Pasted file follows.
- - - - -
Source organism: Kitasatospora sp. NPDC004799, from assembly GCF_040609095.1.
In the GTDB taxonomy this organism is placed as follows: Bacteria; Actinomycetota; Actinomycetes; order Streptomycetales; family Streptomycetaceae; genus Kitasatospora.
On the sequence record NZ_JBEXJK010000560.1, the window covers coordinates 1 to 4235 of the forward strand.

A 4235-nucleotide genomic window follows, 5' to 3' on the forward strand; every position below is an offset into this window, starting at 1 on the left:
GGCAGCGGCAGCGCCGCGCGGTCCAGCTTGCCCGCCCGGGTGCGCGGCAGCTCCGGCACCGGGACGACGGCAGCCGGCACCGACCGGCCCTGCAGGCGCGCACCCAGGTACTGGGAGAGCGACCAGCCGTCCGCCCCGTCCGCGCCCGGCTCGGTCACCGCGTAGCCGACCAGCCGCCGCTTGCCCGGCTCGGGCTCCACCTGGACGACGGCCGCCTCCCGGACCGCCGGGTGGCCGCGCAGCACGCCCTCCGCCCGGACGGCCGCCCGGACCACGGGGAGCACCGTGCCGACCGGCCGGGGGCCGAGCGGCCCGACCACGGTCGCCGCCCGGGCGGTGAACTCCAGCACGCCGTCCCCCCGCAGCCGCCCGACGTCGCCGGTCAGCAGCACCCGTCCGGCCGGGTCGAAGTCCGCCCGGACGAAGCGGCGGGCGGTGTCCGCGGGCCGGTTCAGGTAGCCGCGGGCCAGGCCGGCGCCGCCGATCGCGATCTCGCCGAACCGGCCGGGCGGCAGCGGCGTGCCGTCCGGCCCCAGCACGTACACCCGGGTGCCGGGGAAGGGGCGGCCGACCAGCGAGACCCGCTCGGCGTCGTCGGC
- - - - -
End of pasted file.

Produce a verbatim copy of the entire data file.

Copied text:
Source organism: Kitasatospora sp. NPDC004799, from assembly GCF_040609095.1.
In the GTDB taxonomy this organism is placed as follows: Bacteria; Actinomycetota; Actinomycetes; order Streptomycetales; family Streptomycetaceae; genus Kitasatospora.
On the sequence record NZ_JBEXJK010000560.1, the window covers coordinates 1 to 4235 of the forward strand.

A 4235-nucleotide genomic window follows, 5' to 3' on the forward strand; every position below is an offset into this window, starting at 1 on the left:
GGCAGCGGCAGCGCCGCGCGGTCCAGCTTGCCCGCCCGGGTGCGCGGCAGCTCCGGCACCGGGACGACGGCAGCCGGCACCGACCGGCCCTGCAGGCGCGCACCCAGGTACTGGGAGAGCGACCAGCCGTCCGCCCCGTCCGCGCCCGGCTCGGTCACCGCGTAGCCGACCAGCCGCCGCTTGCCCGGCTCGGGCTCCACCTGGACGACGGCCGCCTCCCGGACCGCCGGGTGGCCGCGCAGCACGCCCTCCGCCCGGACGGCCGCCCGGACCACGGGGAGCACCGTGCCGACCGGCCGGGGGCCGAGCGGCCCGACCACGGTCGCCGCCCGGGCGGTGAACTCCAGCACGCCGTCCCCCCGCAGCCGCCCGACGTCGCCGGTCAGCAGCACCCGTCCGGCCGGGTCGAAGTCCGCCCGGACGAAGCGGCGGGCGGTGTCCGCGGGCCGGTTCAGGTAGCCGCGGGCCAGGCCGGCGCCGCCGATCGCGATCTCGCCGAACCGGCCGGGCGGCAGCGGCGTGCCGTCCGGCCCCAGCACGTACACCCGGGTGCCGGGGAAGGGGCGGCCGACCAGCGAGACCCGCTCGGCGTCGTCGGC